Statistical analysis

All clinical and routine laboratory data were included in the safety analyses. Data sets included: (i) intention to treat (ITT); all participants who were randomised and received at least one vaccination and (ii) per protocol (PP); all participants who completed vaccinations with no major protocol deviations. The primary safety outcome was expressed as a proportion of participants with 95% confidence interval, and groups were compared using Fishers exact test. There was no pre-specified hypothesis on which to power the study. Immunological analyses were based on the PP population that received all vaccinations. Appropriate comparative statistics are annotated in the text. A two-sided P value of <0.05 was considered statistically significant and data were analysed using Graphpad Prism software version 6.0. For the immunogenicity analysis, the primary end point was defined as 2 weeks after the third and final vaccine (week 14). The difference in magnitude of the INF-ɣ response between the groups at the specified time points including the primary end point for each peptide was compared using an unpaired non-parametric t test (Mann-Witney test). Results were considered statistically significant if the 2 tailed P value was <0.05. For the analysis of the difference within each individual group week 0 and week 14, a paired t test (Wilcoxon matched-pairs singed rank test) was used where statistical significance was set at p = <0.05.


Data Availability

All data generated or analysed during this study are included in this published article (and its Supplementary Information files). Raw data files are available from the corresponding author on reasonable request.

Additional information

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Acknowledgements

We would like to thank the volunteers who agreed to participate in the study and gave generously their time. This project (CUTHIVAC) was funded by the European Union’s Seventh Programme for research, technological development and demonstration under grant agreement No 241904 and the clinical conduct of the trial was supported by a contribution from the UK HIV Vaccine Consortium UK funded by the Wellcome Trust (grant no. 083844/z/07/Z), and by Imperial NIHR BRC. SMc was supported by the Medical Research Council (MRC_UU_12023/23).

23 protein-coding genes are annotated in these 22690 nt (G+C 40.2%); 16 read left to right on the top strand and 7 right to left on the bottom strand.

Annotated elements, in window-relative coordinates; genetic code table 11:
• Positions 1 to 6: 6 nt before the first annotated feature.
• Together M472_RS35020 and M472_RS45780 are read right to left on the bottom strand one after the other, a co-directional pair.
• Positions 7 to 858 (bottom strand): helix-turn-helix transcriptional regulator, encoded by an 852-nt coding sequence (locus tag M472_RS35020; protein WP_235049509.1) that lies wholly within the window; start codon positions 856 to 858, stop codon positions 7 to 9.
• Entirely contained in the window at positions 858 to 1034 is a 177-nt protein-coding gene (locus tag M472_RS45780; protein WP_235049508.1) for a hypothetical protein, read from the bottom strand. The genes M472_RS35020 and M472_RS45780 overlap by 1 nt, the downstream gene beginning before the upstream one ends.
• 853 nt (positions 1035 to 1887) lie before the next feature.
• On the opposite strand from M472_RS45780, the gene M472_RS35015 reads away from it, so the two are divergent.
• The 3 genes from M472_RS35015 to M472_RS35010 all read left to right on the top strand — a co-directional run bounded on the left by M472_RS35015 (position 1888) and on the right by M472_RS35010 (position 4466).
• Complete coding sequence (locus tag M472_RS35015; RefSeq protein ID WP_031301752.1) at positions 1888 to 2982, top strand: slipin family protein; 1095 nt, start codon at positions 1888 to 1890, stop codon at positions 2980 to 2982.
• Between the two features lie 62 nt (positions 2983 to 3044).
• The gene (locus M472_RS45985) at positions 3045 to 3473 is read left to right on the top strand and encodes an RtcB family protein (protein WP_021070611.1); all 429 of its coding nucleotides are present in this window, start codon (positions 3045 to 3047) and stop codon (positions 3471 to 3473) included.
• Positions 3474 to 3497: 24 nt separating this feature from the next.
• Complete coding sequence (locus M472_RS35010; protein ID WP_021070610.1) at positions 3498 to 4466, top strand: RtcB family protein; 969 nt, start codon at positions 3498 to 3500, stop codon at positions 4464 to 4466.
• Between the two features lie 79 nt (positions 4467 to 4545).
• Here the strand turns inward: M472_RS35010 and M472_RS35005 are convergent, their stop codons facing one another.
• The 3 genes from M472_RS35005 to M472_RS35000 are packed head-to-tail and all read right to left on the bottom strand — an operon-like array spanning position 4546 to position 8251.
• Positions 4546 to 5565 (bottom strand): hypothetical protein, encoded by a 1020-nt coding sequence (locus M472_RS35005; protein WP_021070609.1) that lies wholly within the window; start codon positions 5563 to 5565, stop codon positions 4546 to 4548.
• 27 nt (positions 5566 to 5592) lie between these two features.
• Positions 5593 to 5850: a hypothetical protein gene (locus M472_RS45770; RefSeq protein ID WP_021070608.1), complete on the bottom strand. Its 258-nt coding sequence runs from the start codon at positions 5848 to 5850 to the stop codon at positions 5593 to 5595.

Author information

Affiliations

  1. Imperial College London, Department of Medicine, Section of Virology, Group of Mucosal Infection and Immunity, London, United Kingdom

    • G. Haidari
    • , A. Cope
    • , A. Miller
    • , S. Venables
    • , C. Yan
    • , H. Ridgers
    • , A. Spentzou
    • , G. Bouliotis
    •  & R. J. Shattock
  2. FIT Biotech Ltd., Tampere, Finland

    • K. Reijonen
  3. Ichor Medical Systems Inc, San Diego, CA, United States

    • D. Hannaman
  4. Human Immunology Laboratory, International AIDS Vaccine Initiative, London, United Kingdom

    • P. Hayes
  5. Clinical Research Center for Hair and Skin Science, Department of Dermatology and Allergy, Charité - Universitätsmedizin Berlin, Charitéplatz 1, 10117, Berlin, Germany

    • A. Vogt
  6. Medical Research Council Clinical Trials Unit at UCL, University College London, London, UK

    • S. Joseph
    •  & S. McCormack
  7. Sorbonne Universités, UPMC Univ Paris 06, INSERM, U1135, CNRS, ERL 8255, Centre d’Immunologie et des Maladies Infectieuses (CIMI-Paris), 91 Boulevard de l’Hôpital, F-75013, Paris, France

    • B. Combadiere

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Contributions

R.J.S., S.M., S.J., A.V., K.R., D.H., and B.C. oversaw and/or designed the study/immunogens. G.H., A.M., H.R., and S.M. were involved in the day to day running and conduct of the study. G.H., A.C., S.V., C.Y., A.S., P.H., B.C. and R.J.S. were involved in laboratory analyses, interpretation of results, and drafting figures. G.B., A.C. and R.J.S. conducted the statistical analyses. G.H. and R.J.S. drafted the manuscript with editorial support and comment from A.C., A.M., P.H., A.V., S.J., B.C. and S.M.

Competing Interests

Drew Hannaman is employed by Ichor Medical Systems, Kalevi Reijonen is employed by FIT Biotech. All other authors declare that the research was conducted in the absence of any commercial or financial relationships that could be construed as a potential conflict of interest.

Corresponding author

Correspondence to R. J. Shattock.